Done With Blogging? How to Let Your Blog “Die” Gracefully


Our lives change, and we move on, but what accountability do we have to our readers when we decide to stop blogging? Should our abandoned blogs be a frozen in time, a bit of a referenced graveyard for our blogging past, or should they just completely go down?

Tommy Ton, the popular street style photographer, recently ended his Jak & Jil blog this past September, which now redirects to, a simplified portfolio site for a small capsule of his work, leaving it quite ambiguous as to whether he will blog again, or even continue to do this kind of photography. Stylebytes, a popular personal style/lifestyle blog by a gal in Norway named Agathe had ceased being updated in 2007 (it's now no longer live), without nary an explanation to readers as to it happening, or why. This invoked readers to seek her out and try to find an explanation, as Sally from Queenie and the Dew writes, readers posted such comments on her site such as “I check out her site twice a day to see whether she is back,” “I got so crazy over her whereabouts that I even thought about a Facebook group on finding her,” and “She seemed like a genuinely caring person and it seems so out of character that she would leave her readers hanging like this.”

Court + Hudson, a personal style/DIY/fashion/lifestyle blog by Christine White, decided to keep her blog live while signing off with an eloquent final post, explaining her feelings and decision to cease writing to the site, as well as leaving links to find her on social media and email.  An outpouring of comments came from readers,expressing sadness that White will not continue on, however overall understanding and completely respecting her decision.  One reader, Clara, writes, “”To start living my life with no other intention than simply being present.” Wow- could not have said it better myself. This is such a beautiful and honest post, Christine and I truly admire your decision. Bravo girl.”

There are various ways to end your blog, and a myriad of reasons, both personal and professional, to do so. Some of my favorite sites that I've discovered through IFB have “died,” which has certainly left me sad by the loss of them in this space, but also leaves my pondering as to how I would do it, if this is a decision that I would eventually make.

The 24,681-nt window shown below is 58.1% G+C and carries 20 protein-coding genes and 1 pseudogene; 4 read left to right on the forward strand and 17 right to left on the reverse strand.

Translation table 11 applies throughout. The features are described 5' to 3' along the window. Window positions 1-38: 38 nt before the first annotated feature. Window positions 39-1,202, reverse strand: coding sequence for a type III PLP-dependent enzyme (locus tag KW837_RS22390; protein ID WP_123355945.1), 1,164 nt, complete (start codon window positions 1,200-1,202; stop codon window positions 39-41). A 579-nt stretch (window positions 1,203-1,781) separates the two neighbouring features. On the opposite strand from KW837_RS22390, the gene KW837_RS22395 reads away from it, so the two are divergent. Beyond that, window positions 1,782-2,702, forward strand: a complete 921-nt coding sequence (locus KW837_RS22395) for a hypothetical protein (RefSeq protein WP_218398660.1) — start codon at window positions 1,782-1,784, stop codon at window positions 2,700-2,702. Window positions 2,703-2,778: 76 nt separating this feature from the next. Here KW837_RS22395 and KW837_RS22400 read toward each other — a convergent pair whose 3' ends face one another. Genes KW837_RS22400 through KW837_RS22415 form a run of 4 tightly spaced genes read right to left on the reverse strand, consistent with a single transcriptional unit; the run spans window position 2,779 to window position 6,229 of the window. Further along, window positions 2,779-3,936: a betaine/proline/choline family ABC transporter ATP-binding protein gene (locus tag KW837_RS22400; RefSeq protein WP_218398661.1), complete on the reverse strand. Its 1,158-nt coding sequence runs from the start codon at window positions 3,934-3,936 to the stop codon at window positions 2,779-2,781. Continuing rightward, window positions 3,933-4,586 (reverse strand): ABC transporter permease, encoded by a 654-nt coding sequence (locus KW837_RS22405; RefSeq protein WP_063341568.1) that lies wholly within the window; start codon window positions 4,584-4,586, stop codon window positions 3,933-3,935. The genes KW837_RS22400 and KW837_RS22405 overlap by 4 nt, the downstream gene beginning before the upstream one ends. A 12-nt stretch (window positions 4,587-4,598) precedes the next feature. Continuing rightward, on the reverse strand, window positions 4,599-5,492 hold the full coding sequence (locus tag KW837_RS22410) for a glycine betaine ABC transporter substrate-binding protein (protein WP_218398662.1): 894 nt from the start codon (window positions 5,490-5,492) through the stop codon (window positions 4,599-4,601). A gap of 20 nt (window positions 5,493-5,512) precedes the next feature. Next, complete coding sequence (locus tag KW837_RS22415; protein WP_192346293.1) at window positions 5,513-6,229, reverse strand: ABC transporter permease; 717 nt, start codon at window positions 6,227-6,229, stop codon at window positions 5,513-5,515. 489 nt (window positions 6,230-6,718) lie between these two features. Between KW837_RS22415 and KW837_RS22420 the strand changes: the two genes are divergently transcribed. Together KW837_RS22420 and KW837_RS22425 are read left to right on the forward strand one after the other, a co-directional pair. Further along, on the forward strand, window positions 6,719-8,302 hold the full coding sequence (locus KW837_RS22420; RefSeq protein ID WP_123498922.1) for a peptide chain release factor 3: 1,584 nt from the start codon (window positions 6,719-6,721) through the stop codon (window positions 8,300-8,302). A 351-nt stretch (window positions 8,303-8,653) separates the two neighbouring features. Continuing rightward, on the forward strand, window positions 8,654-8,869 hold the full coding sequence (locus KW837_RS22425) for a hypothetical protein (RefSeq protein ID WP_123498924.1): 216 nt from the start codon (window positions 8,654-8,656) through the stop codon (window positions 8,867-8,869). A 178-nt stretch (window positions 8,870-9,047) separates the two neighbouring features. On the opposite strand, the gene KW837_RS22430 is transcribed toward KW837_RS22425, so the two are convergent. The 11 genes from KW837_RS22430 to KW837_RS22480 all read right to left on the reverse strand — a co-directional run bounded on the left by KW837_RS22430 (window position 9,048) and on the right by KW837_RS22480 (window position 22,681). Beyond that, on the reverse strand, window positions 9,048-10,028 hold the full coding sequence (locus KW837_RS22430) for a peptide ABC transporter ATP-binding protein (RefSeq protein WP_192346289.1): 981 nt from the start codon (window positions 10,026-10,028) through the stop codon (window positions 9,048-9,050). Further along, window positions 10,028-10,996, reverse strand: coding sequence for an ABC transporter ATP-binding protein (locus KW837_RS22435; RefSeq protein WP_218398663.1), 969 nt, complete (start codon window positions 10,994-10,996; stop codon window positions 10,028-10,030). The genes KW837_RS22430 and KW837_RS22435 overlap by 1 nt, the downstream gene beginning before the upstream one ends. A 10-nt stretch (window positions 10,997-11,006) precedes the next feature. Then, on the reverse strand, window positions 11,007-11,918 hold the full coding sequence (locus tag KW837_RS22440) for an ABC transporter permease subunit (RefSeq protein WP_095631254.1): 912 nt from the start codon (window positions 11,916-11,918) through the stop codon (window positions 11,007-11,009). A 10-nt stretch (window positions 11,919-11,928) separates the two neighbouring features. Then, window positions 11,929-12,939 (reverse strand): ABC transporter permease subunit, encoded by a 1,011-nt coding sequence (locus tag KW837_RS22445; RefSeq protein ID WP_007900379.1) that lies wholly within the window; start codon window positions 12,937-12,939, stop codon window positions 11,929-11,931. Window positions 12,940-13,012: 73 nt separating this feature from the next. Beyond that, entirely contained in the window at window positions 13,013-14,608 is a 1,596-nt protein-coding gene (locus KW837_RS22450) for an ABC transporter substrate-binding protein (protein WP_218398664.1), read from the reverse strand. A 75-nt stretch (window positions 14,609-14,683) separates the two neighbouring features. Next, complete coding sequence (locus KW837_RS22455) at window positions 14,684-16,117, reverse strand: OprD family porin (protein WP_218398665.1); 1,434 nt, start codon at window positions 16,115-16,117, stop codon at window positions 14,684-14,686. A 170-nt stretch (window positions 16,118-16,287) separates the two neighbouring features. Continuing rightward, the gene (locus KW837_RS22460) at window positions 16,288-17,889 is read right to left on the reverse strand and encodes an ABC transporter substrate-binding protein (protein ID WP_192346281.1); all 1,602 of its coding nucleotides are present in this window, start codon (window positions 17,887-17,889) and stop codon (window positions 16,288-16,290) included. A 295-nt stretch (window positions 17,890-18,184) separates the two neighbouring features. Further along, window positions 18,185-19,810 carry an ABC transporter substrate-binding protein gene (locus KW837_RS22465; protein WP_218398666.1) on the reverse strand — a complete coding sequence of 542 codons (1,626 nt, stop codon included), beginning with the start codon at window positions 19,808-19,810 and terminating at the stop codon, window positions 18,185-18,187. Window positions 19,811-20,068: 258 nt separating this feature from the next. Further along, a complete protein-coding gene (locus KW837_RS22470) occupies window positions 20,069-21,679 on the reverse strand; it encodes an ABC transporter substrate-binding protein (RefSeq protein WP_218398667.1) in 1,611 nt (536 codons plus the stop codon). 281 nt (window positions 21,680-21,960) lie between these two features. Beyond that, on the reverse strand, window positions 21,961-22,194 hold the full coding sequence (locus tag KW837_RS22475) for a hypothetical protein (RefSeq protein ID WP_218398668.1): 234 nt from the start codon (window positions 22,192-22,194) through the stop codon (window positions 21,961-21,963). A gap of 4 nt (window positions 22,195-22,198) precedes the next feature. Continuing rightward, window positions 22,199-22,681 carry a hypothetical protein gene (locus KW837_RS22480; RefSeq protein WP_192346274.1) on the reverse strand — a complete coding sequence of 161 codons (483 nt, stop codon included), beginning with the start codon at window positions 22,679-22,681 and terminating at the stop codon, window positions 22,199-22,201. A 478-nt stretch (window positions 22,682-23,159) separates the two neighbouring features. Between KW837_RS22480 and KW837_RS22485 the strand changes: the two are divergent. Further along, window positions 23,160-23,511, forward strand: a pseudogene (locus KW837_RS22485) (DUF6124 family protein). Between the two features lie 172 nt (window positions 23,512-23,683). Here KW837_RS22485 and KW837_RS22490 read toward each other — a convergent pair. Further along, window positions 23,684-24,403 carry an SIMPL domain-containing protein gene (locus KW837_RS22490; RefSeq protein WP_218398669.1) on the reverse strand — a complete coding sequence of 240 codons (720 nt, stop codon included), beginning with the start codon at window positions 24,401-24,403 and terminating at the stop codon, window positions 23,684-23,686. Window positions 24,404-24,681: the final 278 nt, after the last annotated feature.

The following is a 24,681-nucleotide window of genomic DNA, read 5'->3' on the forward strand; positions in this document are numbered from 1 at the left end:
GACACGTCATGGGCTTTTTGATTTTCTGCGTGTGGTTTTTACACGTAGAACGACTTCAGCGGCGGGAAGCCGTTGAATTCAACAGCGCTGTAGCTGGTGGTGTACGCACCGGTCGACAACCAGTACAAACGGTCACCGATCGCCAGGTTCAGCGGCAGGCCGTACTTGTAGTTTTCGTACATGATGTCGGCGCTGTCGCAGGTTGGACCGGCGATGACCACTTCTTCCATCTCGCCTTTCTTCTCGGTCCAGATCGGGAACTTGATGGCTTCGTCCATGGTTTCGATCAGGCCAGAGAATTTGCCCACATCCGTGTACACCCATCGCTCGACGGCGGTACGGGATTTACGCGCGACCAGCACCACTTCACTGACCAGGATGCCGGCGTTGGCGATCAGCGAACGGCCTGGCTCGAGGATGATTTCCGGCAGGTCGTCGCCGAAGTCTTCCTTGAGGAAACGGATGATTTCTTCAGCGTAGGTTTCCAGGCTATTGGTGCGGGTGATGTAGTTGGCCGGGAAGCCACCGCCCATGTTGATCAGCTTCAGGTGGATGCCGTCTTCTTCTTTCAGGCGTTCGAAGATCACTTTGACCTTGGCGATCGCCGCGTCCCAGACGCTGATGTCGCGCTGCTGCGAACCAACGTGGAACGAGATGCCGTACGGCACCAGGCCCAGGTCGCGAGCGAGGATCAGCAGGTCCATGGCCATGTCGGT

I find it hard to take down a site in which you've literally shed so much time, energy, and creativity into, however I can also understand the concept of making a completely fresh start for yourself by removing the blog completely from reach.
I couldn't help but ask some of my respected peers in the blogging community for their input when it comes to closing down a blog; here's what they had to say:

Ashley Robison, Dramatis Personae

“I'm on what I call a “long sabbatical” from my site. While I've posted occasionally this year, it's certainly not a priority. I'd been feeling burned out for years, and my enthusiasm had waned a lot, so for those close to me, I don't think this break came as a surprise.  There are times I think it'd be easier to cancel my domain & hosting package and keep the $11 a month, but I realize it's also seven years of work; it's a testament to carrying on a regular project, serves as a portfolio of work, and honestly – still earns me a little income from affiliate links! I spoke with all of my networks about my break, to allow them the opportunity to end our partnership if they felt it was best. All of them agreed to stay on for the time being.Over the years though, I've also started and ended blogs entirely! Letting go of the domain, deleting all of the content, etc. I think it was always the pressure of keeping up multiple blogs, and realizing that I don't always need to separate blogs in order to share a certain niche of content.”

Lee-Ann Hodgekins, The Perfume Expert

“If I ever were to stop writing articles for I would definitely never delete it completely. Instead I would add a short side note on the homepage, or a short post at the top, explaining that this blog is no longer active just as to not mislead the readers. However, I would also add that readers should feel encouraged to sift through the material and get out of it all they can. I would then recommend some other resources or active blogs that they can go to for more current information.”

Dina Fierro, eye4Style

“Over the past few years, I’ve seen countless bloggers (some loved, some less so!) come and go – some have handled it thoughtfully and gracefully in a final, goodbye post, while others have quietly exited, leaving me wondering if they would ever publish again. As both a reader and also marketer, I appreciate the former – it feels appropriately respectful to the relationship that I as a reader have with that blogger.”

Bryce Gruber, The Luxury Spot

“I remember when BettyConfidential sort of just stopped existing for a minute; they fell off, died, and even when they were reborn, I think most of the Internet forgot about them. Too bad; they used to have fun content! Meanwhile, Betty should've told people something like, “we are redesigning” or “gathering our thoughts” so people weren't just left in the dark of the Internet.”

What do you think? What would you do?

[Image credit:]

Related Posts

About The Author

Blogging at her site Fashion Pulse Daily since 2008 and working on fashion's editorial side since 2003 has lent Julia the acumen to think creatively and endure in the colliding worlds of blogging, fashion and beauty. New York City is her backdrop for inspiration (and many a outfit photo), where she is often found on her couch, feverishly typing away at her latest post, with her trusty feline at her side. Follow her on Instagram , Twitter, and Pinterest.

Leave a Reply

Your email address will not be published.

15 Responses

  1. Rachel